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Bill Rankin, 2009

The May 2009 issue of National Geographic includes some maps I made to accompany an article on new mapping and territorial claims in the arctic. The maps I'm posting here are unpublished studies for that article.

The major trend is clear: as global warming pushes back the Arctic ice cap, shipping and offshore petroleum mining are expected to expand in step. Not surprisingly, oil companies are undertaking extensive mapping, exploration, and computer modeling to locate deposits that might be exploited in a warmer arctic.

This increased attention to the arctic, however, is also prompting new political negotiations. One of the provisions of the UN Convention on the Law of the Sea (UNCLOS) is that countries may claim mineral-extraction rights to the continental shelf outside their usual 200-nautical-mile Exclusive Economic Zone, as long as they can precisely locate the edge of the shelf according to rules included in the Convention.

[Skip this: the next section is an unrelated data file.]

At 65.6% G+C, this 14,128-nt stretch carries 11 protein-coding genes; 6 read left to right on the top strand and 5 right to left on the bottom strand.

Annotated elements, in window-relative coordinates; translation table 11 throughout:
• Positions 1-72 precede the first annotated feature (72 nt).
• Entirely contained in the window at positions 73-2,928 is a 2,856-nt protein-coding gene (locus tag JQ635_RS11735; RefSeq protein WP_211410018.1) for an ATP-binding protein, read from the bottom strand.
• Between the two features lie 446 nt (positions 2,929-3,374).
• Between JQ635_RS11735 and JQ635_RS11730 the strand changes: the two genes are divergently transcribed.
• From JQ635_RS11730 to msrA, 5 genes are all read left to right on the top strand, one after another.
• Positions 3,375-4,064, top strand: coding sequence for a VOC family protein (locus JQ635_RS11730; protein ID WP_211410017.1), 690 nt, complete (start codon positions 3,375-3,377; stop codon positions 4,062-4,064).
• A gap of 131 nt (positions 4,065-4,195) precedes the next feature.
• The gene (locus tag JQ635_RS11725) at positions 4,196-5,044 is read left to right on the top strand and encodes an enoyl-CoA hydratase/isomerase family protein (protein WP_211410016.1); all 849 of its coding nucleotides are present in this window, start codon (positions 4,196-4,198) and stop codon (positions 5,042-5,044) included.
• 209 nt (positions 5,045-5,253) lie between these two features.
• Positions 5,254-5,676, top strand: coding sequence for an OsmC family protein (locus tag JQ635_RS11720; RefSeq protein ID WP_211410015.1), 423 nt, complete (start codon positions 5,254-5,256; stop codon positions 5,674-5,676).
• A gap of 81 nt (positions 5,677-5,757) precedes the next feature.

All five arctic countries are now engaged in mapping and geologic missions to support huge claims to the arctic seafloor. This means that the bravado and realpolitik of, for example, Russia's seafloor flag-planting are intertwined with scientific debates about whether the Lomonosov Ridge is continental or oceanic in origin, and questions about how to define the edge of a continental shelf that does not have a typical S-shape profile. It also means that the map of the Arctic seafloor has seen huge revisions in the last few decades: seafloor ridges have been found to be hundreds of kilometers out of place, and new seamounts are still being discovered.

Data from the USGS, NOAA, UN, and Canada; oil and gas data courtesy IHS.